Where to next? Modern perceptions of Heaven and Hell.Heaven isn't a place but an idea, and WE created the imagination. People who have had a near-death experience have sometimes spoken of flying toward a light in the distance. The image is one of peace, escaping this world of struggle to gain God's eternal reward. They know, because of the tales and myths that have been told, that there will be no war, famine or disease, just paradise. Yet in the western world, heaven's reputation is less appealing than we might expect. It may be seen as old-fashioned and irrelevant. God is a stern, old man; the weather may always be good but existence is too boring, it's always the same. Heaven (which is supposed to be about eternal life) is actually about eternal rest. This notion might appeal to the elderly or the suffering, but to the rest of us, excitement, change, challenge and adventure are far more attractive. If the traditional image of heaven is no longer seen as relevant, what has replaced it?
Our heaven must be renamed Ad-land. Golden beaches of California; hair free of dandruff; ice cream with the one you love; chocolate bars in a tropical utopia. Most advertisements promise you order in the middle of your disorderly life. They promise to look after you. They promise a quick-fix bliss.
Christianity promises not only reward but also punishment. It could be seen as a religion of pain, with its icon the cross. Many believe that though God created us, if He returns it will be not to create but to destroy. Hell is the place of torture. It is dark and hot; demons rule there. Hell is the threat, which is meant to keep us on the straight and narrow; Satan convinces more than God. We make hell all the time on earth. In a way hell is like life and it shows us our mistakes, our sins and failure. Paintings and poems of hell are really images about our own world. We all know the moments of hell in this bloody century: World Wars One and Two, Hiroshima, Tsjernobyl, Vietnam, Child-murderer Marc Dutroux , Charles Manson, etc... Freud saw hell as the dark depths that humanity can sink to, the basement of our souls. The Islam had Iblis, Scandinavia had Niflheim, and the Christian hell, a combination of the Hebrew Sheol, the place of the death, and Gehenna - a reviled site in the valley of Hinnom, by Jerusalem, where children had once been sacrificed to Moloch.
This century spelled the end of hell as it had been; hell as malign external punishment, hell as one hundred and one damnations. The 20th-century view is far more sinister.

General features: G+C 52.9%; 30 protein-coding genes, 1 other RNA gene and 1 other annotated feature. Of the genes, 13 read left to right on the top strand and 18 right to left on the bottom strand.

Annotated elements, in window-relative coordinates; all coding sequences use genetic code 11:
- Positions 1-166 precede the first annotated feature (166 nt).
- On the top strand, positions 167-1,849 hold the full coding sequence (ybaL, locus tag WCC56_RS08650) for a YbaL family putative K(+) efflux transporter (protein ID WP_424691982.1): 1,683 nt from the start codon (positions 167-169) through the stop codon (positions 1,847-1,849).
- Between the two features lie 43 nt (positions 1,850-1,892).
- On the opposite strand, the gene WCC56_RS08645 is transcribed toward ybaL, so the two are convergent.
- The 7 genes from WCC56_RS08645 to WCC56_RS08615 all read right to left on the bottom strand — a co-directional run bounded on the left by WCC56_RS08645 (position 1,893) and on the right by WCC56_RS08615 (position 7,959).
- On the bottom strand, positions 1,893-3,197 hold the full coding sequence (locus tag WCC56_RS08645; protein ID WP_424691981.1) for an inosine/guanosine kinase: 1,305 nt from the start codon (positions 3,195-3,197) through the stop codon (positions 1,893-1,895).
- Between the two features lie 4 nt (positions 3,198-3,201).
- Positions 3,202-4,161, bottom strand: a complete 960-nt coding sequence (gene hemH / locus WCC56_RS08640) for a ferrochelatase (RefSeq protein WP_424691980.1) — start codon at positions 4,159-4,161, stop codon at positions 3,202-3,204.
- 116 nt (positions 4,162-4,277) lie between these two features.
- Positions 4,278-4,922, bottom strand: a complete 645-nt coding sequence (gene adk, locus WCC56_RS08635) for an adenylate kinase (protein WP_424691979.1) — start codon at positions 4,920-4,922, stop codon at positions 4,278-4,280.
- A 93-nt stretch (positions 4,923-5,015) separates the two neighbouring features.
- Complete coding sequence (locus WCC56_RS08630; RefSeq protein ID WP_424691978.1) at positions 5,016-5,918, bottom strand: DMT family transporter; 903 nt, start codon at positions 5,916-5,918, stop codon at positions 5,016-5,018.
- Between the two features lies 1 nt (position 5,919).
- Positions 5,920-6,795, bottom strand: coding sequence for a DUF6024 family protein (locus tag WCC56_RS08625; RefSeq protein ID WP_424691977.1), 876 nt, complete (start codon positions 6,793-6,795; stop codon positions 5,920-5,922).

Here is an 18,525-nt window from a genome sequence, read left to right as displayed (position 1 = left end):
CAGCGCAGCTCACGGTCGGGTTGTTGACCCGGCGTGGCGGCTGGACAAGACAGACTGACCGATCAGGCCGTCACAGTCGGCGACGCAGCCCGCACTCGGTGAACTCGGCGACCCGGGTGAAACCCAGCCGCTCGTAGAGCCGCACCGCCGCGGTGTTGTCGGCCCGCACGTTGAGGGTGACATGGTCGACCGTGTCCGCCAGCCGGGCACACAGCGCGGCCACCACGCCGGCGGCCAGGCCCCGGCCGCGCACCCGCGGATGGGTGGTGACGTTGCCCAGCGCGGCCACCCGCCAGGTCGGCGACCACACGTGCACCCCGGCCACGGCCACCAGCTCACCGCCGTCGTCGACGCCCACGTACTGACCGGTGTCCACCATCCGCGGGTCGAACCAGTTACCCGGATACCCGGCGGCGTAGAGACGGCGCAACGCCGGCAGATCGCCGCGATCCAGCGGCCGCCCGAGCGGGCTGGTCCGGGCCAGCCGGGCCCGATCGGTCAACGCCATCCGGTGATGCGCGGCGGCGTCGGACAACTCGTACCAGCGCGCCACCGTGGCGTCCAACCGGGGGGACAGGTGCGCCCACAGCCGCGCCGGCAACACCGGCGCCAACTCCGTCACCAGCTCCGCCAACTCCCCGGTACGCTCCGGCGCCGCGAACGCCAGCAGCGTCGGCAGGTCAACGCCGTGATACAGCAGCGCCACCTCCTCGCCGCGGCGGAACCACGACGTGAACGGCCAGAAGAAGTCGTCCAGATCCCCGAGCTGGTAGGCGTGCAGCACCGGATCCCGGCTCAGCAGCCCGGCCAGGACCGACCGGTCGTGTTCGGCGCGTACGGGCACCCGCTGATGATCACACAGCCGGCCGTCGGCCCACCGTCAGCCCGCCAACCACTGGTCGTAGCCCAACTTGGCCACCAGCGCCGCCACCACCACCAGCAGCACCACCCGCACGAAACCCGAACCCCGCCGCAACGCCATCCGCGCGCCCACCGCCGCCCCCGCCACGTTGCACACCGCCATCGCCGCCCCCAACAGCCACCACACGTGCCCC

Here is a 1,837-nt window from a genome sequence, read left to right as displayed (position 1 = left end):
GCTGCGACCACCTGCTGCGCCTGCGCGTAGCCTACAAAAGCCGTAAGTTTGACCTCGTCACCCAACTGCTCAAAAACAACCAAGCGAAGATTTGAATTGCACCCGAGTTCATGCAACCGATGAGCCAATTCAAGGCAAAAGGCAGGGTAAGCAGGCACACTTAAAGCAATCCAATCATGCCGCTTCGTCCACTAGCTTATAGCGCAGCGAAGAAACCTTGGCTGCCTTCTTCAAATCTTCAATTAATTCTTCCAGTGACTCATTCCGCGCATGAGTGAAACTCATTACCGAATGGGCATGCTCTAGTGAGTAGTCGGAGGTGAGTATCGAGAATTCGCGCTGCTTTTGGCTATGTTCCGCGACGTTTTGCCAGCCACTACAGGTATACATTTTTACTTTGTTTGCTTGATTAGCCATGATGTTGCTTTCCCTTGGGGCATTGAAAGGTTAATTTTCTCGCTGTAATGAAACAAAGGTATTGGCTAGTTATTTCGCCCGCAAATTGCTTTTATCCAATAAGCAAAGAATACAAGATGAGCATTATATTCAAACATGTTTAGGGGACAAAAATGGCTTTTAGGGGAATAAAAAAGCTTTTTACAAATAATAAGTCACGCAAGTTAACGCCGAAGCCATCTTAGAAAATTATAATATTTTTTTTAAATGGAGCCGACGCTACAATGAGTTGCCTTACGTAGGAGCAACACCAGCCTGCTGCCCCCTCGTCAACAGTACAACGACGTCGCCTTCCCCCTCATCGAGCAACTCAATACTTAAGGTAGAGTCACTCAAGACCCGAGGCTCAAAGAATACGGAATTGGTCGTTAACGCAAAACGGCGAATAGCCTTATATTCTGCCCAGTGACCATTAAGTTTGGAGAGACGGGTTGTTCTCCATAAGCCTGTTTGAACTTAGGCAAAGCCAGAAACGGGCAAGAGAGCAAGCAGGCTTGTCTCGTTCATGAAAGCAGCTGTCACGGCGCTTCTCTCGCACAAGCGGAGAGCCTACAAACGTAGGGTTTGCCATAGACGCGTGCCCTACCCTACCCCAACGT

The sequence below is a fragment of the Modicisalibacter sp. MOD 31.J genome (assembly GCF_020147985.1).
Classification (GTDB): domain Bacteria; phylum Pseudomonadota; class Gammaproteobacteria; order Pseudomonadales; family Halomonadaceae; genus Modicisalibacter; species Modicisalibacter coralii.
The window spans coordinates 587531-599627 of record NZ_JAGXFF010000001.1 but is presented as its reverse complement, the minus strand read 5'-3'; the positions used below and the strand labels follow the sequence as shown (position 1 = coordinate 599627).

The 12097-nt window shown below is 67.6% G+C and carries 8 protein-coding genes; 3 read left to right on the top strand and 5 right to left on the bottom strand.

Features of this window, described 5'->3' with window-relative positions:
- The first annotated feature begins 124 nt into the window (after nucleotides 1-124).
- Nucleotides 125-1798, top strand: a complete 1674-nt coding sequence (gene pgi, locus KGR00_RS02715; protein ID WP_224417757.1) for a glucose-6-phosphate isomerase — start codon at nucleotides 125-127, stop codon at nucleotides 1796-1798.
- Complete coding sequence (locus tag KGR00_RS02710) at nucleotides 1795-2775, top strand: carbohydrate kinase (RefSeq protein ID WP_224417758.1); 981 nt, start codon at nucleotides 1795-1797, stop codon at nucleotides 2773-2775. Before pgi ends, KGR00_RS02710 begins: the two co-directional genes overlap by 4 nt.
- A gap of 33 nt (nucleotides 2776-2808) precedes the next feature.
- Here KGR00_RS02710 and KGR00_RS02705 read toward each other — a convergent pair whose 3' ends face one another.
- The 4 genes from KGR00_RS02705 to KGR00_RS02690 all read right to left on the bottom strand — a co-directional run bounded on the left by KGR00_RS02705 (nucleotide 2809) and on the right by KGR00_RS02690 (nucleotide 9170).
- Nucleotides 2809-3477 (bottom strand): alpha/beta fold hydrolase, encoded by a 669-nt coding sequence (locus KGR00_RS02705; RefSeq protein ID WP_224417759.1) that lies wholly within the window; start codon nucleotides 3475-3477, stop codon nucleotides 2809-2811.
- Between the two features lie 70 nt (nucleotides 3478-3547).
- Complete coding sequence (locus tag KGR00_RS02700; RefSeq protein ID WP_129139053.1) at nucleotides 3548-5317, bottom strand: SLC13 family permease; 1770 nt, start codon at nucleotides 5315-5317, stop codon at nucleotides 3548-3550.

So what do people say about heaven and hell? Here are a few comments from The Observer April 7, 1996 in an article by Nicci Gerrard and Euan Ferguson.. You may like to add your own. Think we're trivializing the afterlife? Think again.
Father Ted, Heaven: "There's been a lot of nonsense spoken down the years on the afterlife - fanciful idealistic notions of what heaven might look like. But I think all the evidence points to it being a place with lots of angels standing on clouds playing harps. Also, God will be sitting on a big throne. As I understand it, he's a big beardy fella who looks ancient."
Hell: "Again some ridiculous notions flying about the place on this subject, but I think the Catholic Church's teaching on this would be the one I'd go for; lots of fires and demons annoying you round the clock. They've all got sharp sticks and they'd give you the odd poke. Basically if you don't want to end up there with Fatty Arbuckle, Joan Crawford and the rest of them, be good."
Stephen Sykes, Bishop of Ely, Heaven "The heart of my personal image of heaven is God's renewal and deepening of friendships, and also I hope to be allowed to enjoy an endless variety of cats and trees."
Hell: "Hell for me is the opposite; isolation and ugliness."
Joel Edwards, UK director of the Evangelical Alliance, Heaven: "There is more to heaven than harps and halos. Christ has promised to all who know him a place where pain and suffering are ended and where the will of God is perfectly done."
Hell: "The bible takes hell seriously. It is the appalling and the ultimate reality of an eternity without the God who revealed himself through the life of Jesus."
Mark Thomas, comedian, Heaven: "Heaven smells of banana, sounds of Sonic Youth, tastes like sex and ginger beer, feels like Clapham Common."
Hell: "Hell is north London."
Susan Leybourne, high priestess and pagan chaplain of Leeds University, Heaven: "In the upper world you meet with your spirit friends. It is the Land of Youth where you are happy and jolly like children. You go down a tunnel and are met by a special friend, like a grandma, who settles you."
Hell: "The underworld is a twilight world of limbo, a fairy kingdom full of strange creatures. You go down a tunnel and are captured by a spirit fairy or an elf, who drags you down there, and traps you in the darkness."
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